comparing an array of strings to an input string

I have an array of strings like, letters[] = {"a","b"...
i have an input string that I want to do a sanity check on, say "microsoft"
I have a non working subroutine called
void setcompanyName (string mycompanyName) {

for (i=0; i<count;i++){
for( j=0; j<52; j++){
if (data[i] == letters[j]){
companyname = mycompanyName;            
}else {
cout<<"you have entered an incorrect name, setting to: \n";
}
}
}      
}
the code should loop through the word microsoft, should loop through the letter array and do a comparison to make sure no numeric or symbols were entered.  Good advice is grealy appreciated
police45sAsked:
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itsmeandnobodyelseCommented:
>> count, letters, mycompanyname

What's the definition of these variables? I'am assuming the following:

  int count = strlen(mycompynname);

  char* letters[52] = { "a", .... , "z", "A", ....., "Z" }

  char mycompanyname[32];

Yes? Look at the corrected function:

bool MyClass::setcompanyName (string mycompanyName)
{
    int   count     = strlen(mycompanyName);
    // define letters as char and not as char* (strings)
    char  letters[] = "abcdefghijklmnopqrstuvwxyzABCDEFGHIJKLMNOPQRSTUVWXYZ";
    for (i=0; i<count;i++)
    {
        for( j=0; j<52; j++)
        {
            if (data[i] == letters[j])
                break;  // we break the j loop if we found a valid character
        }  
            if (j >= 52)
            {
                cout<<"you have entered an incorrect name, setting to: \n"
                return false;
            }
    }
    m_companyName = mycompanyName; // assuming class member
    return true;
}

Regards, Alex
0
itsmeandnobodyelseCommented:
Correction: while posting i saw that mycompanyName is a string

Then, the solution turns to

bool MyClass::setcompanyName (string mycompanyName)
{
    int   count     = mycompanyName.length();
    // define all letters as string and not as char*
    string  letters = "abcdefghijklmnopqrstuvwxyzABCDEFGHIJKLMNOPQRSTUVWXYZ";
    for (i=0; i<count;i++)
    {
        for( j=0; j<52; j++)
        {
            if (data[i] == letters[j])
                break;  // we break the j loop if we found a valid character
        }  
        if (j >= 52)
        {
            cout<<"you have entered an incorrect name, setting to: \n"
            return false;
        }
    }
    m_companyName = mycompanyName; // assuming class member
    return true;
}

Regards, Alex
0
brettmjohnsonCommented:
Seems like a job for isalpha().

0

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rstaveleyCommented:
Brett's right about isalpha being a likely candidate for the job... but if you want to run a test with ranges of characters described by an arbitrary string, you can use basic_string's find_first_not_of.

Here's an absurdly over-engineered illustration using a "valid characters" string generated using the generate_n algorithm. Depending on your application, you might need to consider the validity of numeric characters and symbols like '&'.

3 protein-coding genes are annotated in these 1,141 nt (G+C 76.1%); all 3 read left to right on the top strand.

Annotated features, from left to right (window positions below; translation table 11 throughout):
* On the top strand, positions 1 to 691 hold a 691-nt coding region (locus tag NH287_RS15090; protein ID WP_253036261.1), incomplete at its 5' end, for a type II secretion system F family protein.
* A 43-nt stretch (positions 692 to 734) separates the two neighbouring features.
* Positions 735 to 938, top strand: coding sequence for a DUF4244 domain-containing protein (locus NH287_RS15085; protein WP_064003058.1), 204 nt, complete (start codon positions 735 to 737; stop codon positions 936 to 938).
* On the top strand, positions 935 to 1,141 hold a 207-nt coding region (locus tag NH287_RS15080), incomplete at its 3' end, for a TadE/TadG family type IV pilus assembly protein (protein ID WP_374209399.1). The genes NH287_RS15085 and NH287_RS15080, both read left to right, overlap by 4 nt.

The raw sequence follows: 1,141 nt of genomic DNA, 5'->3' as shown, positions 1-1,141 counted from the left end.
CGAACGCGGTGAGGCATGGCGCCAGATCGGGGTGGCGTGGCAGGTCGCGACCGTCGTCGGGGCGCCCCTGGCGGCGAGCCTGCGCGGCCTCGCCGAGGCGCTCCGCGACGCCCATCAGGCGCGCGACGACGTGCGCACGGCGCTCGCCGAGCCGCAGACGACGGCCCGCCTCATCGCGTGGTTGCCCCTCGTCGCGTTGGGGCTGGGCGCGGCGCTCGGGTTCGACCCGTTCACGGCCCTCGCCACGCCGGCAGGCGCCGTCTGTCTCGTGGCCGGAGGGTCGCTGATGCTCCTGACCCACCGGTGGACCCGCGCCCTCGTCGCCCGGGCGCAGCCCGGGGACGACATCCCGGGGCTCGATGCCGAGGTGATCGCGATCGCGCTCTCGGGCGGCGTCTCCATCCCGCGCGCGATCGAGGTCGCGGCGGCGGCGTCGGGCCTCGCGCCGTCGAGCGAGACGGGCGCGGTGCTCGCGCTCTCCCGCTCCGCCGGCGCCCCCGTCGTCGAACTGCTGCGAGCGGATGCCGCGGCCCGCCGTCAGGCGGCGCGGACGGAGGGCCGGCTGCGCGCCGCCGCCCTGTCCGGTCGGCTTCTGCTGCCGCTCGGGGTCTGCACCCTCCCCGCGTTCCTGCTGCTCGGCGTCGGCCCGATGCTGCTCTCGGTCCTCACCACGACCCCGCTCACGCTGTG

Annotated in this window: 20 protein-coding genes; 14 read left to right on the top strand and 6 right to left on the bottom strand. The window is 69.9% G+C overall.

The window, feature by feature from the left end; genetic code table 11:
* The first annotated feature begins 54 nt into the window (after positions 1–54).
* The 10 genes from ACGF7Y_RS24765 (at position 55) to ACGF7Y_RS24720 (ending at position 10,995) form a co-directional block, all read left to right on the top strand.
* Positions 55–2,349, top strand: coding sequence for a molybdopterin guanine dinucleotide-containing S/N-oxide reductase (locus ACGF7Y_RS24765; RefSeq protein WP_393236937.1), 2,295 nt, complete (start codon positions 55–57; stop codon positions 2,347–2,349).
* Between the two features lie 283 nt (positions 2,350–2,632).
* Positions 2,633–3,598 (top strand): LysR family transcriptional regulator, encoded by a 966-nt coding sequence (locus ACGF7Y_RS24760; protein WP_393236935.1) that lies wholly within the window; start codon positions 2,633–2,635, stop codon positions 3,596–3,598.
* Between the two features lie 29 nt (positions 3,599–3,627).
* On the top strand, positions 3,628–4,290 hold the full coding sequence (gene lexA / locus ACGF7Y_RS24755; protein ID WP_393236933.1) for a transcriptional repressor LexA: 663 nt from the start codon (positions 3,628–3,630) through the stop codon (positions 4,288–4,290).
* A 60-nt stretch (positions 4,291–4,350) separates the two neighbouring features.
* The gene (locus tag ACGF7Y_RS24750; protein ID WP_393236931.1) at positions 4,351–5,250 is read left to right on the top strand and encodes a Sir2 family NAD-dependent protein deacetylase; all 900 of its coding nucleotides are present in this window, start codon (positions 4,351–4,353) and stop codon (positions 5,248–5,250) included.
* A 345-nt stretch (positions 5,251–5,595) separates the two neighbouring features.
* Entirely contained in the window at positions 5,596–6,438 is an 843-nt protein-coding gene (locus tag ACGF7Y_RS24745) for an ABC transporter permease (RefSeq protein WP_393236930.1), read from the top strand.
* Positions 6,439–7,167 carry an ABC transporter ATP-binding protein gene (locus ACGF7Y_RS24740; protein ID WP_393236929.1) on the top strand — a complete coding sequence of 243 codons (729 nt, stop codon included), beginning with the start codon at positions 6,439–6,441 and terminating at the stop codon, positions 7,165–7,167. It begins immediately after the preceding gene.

--------8<--------
#include <iostream>
#include <string>
#include <functional>
#include <algorithm>
#include <iterator>

template<typename T> class PostIncrementGen {
      T t;
public:
      PostIncrementGen(T t) : t(t) {}
      T operator()() {
            return t++;
      }
};

namespace {

      // Valid characters - deployed as a function to allow static initialisation on first call
      const std::string& valid_characters()
      {
            // Valid character set
            static std::string match;

            // Needs to be generated
            if (match.empty()) {

                  // A-Z
                  generate_n(std::insert_iterator<std::string>(match,match.end()),'Z'-'A'+1,PostIncrementGen<char>('A'));

                  // a-z
                  generate_n(std::insert_iterator<std::string>(match,match.end()),'z'-'a'+1,PostIncrementGen<char>('a'));

                  // Space character also allowed
                  match += " ";
            }
            return match;
      }

}

// See if the spacified string is valid
bool valid(const std::string& str)
{
      return str.find_first_not_of(valid_characters()) == std::string::npos;
}

int main()
{
      {
            std::string str = "McAlpine Construction";
            std::cout << str << " is " << (valid(str)?"valid":"not valid") << '\n';
      }
      {
            std::string str = "ABC123 Taxi Cabs";
            std::cout << str << " is " << (valid(str)?"valid":"not valid") << '\n';
      }
      {
            std::string str = "EZ Cleaning";
            std::cout << str << " is " << (valid(str)?"valid":"not valid") << '\n';
      }
      {
            std::string str = "Jones & Co";
            std::cout << str << " is " << (valid(str)?"valid":"not valid") << '\n';
      }

}
--------8<--------
0
grg99Commented:


I'd put the allowed characters into an old char[] and do a strchr():

char GoodChars[]= "abcdef...xyz_";   int i, HasBad;

for( i = 0, HasBad = 0; i < strlen( InputLine ); i++ ) HasBad = HasBad || strchr(  GoodChars, InputLine[i] ) == 0 );

 
0
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